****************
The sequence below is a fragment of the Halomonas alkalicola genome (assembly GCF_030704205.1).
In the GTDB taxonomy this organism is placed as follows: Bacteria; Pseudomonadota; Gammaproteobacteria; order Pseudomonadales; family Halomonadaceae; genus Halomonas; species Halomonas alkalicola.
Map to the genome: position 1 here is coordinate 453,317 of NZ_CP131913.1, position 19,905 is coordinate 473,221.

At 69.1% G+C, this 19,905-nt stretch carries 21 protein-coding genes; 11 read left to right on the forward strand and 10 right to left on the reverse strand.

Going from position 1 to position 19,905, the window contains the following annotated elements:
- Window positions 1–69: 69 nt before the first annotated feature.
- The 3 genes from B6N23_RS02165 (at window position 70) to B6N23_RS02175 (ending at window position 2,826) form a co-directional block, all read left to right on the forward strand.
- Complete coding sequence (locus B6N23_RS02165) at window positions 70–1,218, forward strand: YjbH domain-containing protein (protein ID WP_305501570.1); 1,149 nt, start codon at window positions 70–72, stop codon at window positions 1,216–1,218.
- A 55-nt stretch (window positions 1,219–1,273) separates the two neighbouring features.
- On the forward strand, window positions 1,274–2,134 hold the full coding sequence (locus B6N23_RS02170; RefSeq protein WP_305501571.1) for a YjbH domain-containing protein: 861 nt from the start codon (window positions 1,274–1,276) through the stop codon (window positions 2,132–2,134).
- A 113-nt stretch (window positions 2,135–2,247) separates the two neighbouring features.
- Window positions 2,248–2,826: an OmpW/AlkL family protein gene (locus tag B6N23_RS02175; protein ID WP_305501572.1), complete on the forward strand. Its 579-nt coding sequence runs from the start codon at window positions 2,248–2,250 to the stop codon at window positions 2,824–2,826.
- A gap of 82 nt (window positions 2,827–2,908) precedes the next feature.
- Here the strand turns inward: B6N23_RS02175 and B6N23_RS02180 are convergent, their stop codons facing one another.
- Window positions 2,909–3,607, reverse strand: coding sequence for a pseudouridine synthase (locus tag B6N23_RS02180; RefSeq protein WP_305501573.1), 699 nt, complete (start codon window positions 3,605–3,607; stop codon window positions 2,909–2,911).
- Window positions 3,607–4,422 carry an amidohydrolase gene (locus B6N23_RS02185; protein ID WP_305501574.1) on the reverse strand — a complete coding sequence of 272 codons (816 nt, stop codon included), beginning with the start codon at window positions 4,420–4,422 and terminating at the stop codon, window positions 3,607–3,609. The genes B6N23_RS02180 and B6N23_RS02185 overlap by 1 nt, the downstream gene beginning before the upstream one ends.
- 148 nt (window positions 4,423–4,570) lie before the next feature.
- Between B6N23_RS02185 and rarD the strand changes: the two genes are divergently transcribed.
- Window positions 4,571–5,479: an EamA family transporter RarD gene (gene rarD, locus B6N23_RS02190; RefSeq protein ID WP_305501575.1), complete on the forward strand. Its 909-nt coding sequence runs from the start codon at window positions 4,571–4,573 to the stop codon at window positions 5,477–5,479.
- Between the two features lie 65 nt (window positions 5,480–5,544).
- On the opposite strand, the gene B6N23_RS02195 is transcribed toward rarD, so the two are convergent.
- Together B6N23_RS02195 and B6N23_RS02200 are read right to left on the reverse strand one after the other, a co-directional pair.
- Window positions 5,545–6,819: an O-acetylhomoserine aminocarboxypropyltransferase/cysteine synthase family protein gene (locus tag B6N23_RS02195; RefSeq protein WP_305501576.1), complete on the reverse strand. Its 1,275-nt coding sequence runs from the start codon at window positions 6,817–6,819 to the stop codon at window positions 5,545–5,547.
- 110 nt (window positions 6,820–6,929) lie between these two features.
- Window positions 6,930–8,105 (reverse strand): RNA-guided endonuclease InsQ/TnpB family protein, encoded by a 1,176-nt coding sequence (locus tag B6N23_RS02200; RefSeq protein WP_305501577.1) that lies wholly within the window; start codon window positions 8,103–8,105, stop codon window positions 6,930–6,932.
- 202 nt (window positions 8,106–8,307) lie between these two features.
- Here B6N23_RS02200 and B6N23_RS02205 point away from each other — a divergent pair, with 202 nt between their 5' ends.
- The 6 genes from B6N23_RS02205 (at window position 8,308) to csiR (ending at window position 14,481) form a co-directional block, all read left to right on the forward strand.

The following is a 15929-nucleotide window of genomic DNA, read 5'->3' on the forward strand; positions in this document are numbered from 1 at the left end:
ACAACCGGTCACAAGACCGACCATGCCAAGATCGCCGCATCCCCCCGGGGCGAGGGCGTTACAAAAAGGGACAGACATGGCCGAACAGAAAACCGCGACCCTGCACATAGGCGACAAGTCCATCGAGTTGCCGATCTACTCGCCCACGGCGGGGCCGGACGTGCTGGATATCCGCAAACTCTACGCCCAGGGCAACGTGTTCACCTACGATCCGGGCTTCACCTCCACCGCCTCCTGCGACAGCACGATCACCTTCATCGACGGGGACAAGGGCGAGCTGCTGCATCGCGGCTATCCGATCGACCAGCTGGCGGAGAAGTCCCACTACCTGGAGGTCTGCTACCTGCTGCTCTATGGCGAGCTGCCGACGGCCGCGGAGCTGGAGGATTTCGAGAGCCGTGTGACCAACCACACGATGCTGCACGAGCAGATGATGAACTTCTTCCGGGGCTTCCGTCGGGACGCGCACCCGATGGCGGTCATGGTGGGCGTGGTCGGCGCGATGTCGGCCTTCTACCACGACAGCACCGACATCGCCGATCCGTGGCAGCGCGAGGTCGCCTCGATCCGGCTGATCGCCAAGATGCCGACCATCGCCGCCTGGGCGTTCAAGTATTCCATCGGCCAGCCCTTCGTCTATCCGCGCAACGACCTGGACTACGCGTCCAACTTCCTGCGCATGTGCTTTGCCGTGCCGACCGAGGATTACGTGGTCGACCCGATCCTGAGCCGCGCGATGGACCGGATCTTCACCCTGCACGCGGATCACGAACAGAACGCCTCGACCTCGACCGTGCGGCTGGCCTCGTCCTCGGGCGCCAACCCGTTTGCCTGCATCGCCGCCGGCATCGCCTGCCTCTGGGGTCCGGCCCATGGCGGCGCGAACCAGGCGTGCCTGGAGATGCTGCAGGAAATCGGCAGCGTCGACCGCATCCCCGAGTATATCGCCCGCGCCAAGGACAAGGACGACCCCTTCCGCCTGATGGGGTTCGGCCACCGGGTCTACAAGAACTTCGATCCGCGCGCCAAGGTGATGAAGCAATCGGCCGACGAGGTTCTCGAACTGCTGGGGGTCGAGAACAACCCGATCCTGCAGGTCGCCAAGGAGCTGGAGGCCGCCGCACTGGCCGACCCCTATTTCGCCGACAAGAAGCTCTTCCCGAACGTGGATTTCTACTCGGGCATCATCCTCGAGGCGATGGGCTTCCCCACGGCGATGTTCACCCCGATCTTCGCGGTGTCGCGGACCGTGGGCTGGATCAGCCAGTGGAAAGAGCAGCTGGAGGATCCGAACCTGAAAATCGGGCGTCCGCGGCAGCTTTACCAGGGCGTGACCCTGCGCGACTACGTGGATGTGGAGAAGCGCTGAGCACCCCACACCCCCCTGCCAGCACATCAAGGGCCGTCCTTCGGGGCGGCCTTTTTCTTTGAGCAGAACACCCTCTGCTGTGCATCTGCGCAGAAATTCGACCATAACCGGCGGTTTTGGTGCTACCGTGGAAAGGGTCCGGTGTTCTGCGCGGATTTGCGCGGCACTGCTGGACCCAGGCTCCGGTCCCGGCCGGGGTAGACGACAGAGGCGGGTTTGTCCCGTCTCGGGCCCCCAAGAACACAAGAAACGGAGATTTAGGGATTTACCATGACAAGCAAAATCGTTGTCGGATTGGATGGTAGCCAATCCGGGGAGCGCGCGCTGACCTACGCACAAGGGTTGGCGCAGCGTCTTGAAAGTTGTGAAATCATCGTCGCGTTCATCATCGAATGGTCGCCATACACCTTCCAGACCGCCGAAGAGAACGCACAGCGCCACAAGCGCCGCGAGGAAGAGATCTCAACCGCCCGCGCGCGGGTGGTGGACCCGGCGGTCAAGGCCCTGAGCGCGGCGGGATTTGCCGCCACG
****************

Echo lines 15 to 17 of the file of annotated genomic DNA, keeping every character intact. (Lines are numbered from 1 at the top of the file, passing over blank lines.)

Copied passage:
- Window positions 2,909–3,607, reverse strand: coding sequence for a pseudouridine synthase (locus tag B6N23_RS02180; RefSeq protein WP_305501573.1), 699 nt, complete (start codon window positions 3,605–3,607; stop codon window positions 2,909–2,911).
- Window positions 3,607–4,422 carry an amidohydrolase gene (locus B6N23_RS02185; protein ID WP_305501574.1) on the reverse strand — a complete coding sequence of 272 codons (816 nt, stop codon included), beginning with the start codon at window positions 4,420–4,422 and terminating at the stop codon, window positions 3,607–3,609. The genes B6N23_RS02180 and B6N23_RS02185 overlap by 1 nt, the downstream gene beginning before the upstream one ends.
- 148 nt (window positions 4,423–4,570) lie before the next feature.